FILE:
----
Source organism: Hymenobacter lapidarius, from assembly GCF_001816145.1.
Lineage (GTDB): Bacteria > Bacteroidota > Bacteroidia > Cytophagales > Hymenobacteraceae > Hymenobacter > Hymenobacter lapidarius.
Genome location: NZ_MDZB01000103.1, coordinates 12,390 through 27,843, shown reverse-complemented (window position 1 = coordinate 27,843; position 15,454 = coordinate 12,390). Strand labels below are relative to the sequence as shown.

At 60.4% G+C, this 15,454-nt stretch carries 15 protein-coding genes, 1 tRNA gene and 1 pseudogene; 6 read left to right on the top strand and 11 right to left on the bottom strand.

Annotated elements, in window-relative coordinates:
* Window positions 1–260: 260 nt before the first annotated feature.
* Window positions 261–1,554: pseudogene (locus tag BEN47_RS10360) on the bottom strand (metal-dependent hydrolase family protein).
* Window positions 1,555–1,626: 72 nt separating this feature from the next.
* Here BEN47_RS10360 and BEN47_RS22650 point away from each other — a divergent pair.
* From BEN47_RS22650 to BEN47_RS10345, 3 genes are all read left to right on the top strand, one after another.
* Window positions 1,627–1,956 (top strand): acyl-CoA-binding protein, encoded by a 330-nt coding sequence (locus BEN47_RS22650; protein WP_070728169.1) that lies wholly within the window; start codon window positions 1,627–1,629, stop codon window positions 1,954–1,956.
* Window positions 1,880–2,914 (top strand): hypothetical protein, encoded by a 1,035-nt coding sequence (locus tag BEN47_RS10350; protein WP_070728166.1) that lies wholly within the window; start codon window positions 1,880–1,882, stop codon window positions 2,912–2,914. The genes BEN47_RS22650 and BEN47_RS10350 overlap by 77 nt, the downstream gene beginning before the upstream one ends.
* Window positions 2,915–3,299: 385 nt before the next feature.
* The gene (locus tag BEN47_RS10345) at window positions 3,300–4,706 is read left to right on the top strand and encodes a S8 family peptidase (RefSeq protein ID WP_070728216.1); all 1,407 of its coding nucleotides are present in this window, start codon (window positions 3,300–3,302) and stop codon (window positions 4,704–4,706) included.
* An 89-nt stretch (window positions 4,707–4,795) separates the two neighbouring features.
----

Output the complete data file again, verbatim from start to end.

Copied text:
Source organism: Hymenobacter lapidarius, from assembly GCF_001816145.1.
Lineage (GTDB): Bacteria > Bacteroidota > Bacteroidia > Cytophagales > Hymenobacteraceae > Hymenobacter > Hymenobacter lapidarius.
Genome location: NZ_MDZB01000103.1, coordinates 12,390 through 27,843, shown reverse-complemented (window position 1 = coordinate 27,843; position 15,454 = coordinate 12,390). Strand labels below are relative to the sequence as shown.

At 60.4% G+C, this 15,454-nt stretch carries 15 protein-coding genes, 1 tRNA gene and 1 pseudogene; 6 read left to right on the top strand and 11 right to left on the bottom strand.

Annotated elements, in window-relative coordinates:
* Window positions 1–260: 260 nt before the first annotated feature.
* Window positions 261–1,554: pseudogene (locus tag BEN47_RS10360) on the bottom strand (metal-dependent hydrolase family protein).
* Window positions 1,555–1,626: 72 nt separating this feature from the next.
* Here BEN47_RS10360 and BEN47_RS22650 point away from each other — a divergent pair.
* From BEN47_RS22650 to BEN47_RS10345, 3 genes are all read left to right on the top strand, one after another.
* Window positions 1,627–1,956 (top strand): acyl-CoA-binding protein, encoded by a 330-nt coding sequence (locus BEN47_RS22650; protein WP_070728169.1) that lies wholly within the window; start codon window positions 1,627–1,629, stop codon window positions 1,954–1,956.
* Window positions 1,880–2,914 (top strand): hypothetical protein, encoded by a 1,035-nt coding sequence (locus tag BEN47_RS10350; protein WP_070728166.1) that lies wholly within the window; start codon window positions 1,880–1,882, stop codon window positions 2,912–2,914. The genes BEN47_RS22650 and BEN47_RS10350 overlap by 77 nt, the downstream gene beginning before the upstream one ends.
* Window positions 2,915–3,299: 385 nt before the next feature.
* The gene (locus tag BEN47_RS10345) at window positions 3,300–4,706 is read left to right on the top strand and encodes a S8 family peptidase (RefSeq protein ID WP_070728216.1); all 1,407 of its coding nucleotides are present in this window, start codon (window positions 3,300–3,302) and stop codon (window positions 4,704–4,706) included.
* An 89-nt stretch (window positions 4,707–4,795) separates the two neighbouring features.